Tuesday, February 19, 2013

Teaching for Nepal: Transforming the country one classroom at a time

By Abhaya Raj Joshi   
Come April 14 next year, 30 men and women from across Nepal will embark on a mission -- to kick start a process to transform themselves and the country.

The fresh university graduates, chosen as 'Teach for Nepal' fellows, would have accepted a challenge -- to bridge the inequality in Nepal's weary education system.

Although the government spends billions of rupees on school education, education in Nepal's public schools, where 85 per cent of the Nepali children go, remains a pressing problem. As results from this year's School Leaving Certificate exams came in, a noted educationist said Rs 200 billion had gone to waste as thousands of students in public schools failed to make it past the 'Iron Gate.'

Simply put, not only are students in public schools failing the all important SLC exam, the public schools are failing their students.

"There is a clear gap between those who have access to private schools, which are relatively better, and those who don’t," says Sishir Khanal, CEO of Teach for Nepal. "This is a form of grave social injustice -- every one agrees. But are we putting our best young minds to tackle the issue?"

The answer is a resounding 'No'. Students who do well in studies move on to the fields of science, technology or business. Those who lag behind take up Education studies and become teachers -- and this is how a 'vicious' circle continues.

When Khanal was in the US pursuing his studies, he came across Teach for America. Under the programme, fresh graduates spend two years mentoring children in areas where education standards are lagging behind. It did not take him long to draw parallels between the state of education in the US, the biggest economy in the world, and Nepal, one of the smallest.

The idea for Teach for Nepal was thus born.

Back in Nepal, Khanal, after carrying out discussions with public schools and college students, established Teach for Nepal with support from HH Bajaj family, Buddha Air and the Embassy of Finland.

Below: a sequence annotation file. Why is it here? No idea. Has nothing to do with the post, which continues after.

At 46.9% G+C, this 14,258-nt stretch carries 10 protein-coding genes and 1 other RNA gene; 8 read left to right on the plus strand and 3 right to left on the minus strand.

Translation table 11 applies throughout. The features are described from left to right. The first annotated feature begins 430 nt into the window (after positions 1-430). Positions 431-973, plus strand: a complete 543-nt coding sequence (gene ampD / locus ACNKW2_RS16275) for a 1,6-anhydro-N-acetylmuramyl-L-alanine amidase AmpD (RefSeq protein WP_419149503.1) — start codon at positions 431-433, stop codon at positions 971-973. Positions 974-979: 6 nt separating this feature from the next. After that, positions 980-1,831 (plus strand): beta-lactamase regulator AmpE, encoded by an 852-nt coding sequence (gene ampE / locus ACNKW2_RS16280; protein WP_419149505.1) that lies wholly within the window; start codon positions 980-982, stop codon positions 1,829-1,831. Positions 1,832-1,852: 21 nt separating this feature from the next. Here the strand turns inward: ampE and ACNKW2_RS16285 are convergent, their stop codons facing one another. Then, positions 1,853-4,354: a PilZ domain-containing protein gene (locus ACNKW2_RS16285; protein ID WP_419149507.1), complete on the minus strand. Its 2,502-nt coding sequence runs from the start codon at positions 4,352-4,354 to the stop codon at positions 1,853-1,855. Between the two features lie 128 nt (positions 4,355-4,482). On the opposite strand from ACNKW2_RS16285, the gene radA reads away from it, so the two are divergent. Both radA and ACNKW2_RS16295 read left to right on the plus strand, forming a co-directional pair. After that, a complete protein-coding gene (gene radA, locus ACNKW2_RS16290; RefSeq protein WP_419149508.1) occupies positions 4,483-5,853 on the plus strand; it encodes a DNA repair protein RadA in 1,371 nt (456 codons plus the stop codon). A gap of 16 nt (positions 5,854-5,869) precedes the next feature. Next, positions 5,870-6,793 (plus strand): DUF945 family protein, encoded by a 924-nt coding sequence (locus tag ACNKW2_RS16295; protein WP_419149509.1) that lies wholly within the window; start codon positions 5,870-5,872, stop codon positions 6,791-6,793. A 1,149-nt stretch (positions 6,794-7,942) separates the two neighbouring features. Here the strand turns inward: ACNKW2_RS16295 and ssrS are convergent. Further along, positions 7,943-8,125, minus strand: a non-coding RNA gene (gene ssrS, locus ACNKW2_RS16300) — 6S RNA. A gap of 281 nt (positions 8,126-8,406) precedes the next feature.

The problem starts in schools, where children learn to write. "If 100 students enroll in grade one, 10 of them even don't know basic Nepali alphabets, 25 don’t recognise double digit numbers. Around 70-80 of the members  of the cohort drop out by the time they get to grade ten," says Sishir Khanal, CEO of Teach for Nepal "On top of that, only 50 per cent students pass the SLC."

Hence, Teach for Nepal is recruiting competent youth to not only teach in public schools, but also to groom them into life-long crusaders to end inequity in education.

"We hope our fellows will become leaders in any sector they work in the future, says Khanal, adding that regardless of the career path they take later, they will continue to work to bridge the education divide.

Those selected for this fellowship will receive Rs 10,000 per month as stipend and, at the end of two years, they will also be provided with Rs 120,000 -- which they are free to spend on anything they wish. The fellows, who will participate in a six-week-long residential training before placement, will also be insured.

“Although it demands a lot of effort and hard work on the part of the fellows, Teach For Nepal fellows will experience a trans-formative and highly rewarding experience. They would have done their bit to change the country, one classroom at a time."

For more information, visit http://www.teachfornepal.org. The application deadline is December 21.


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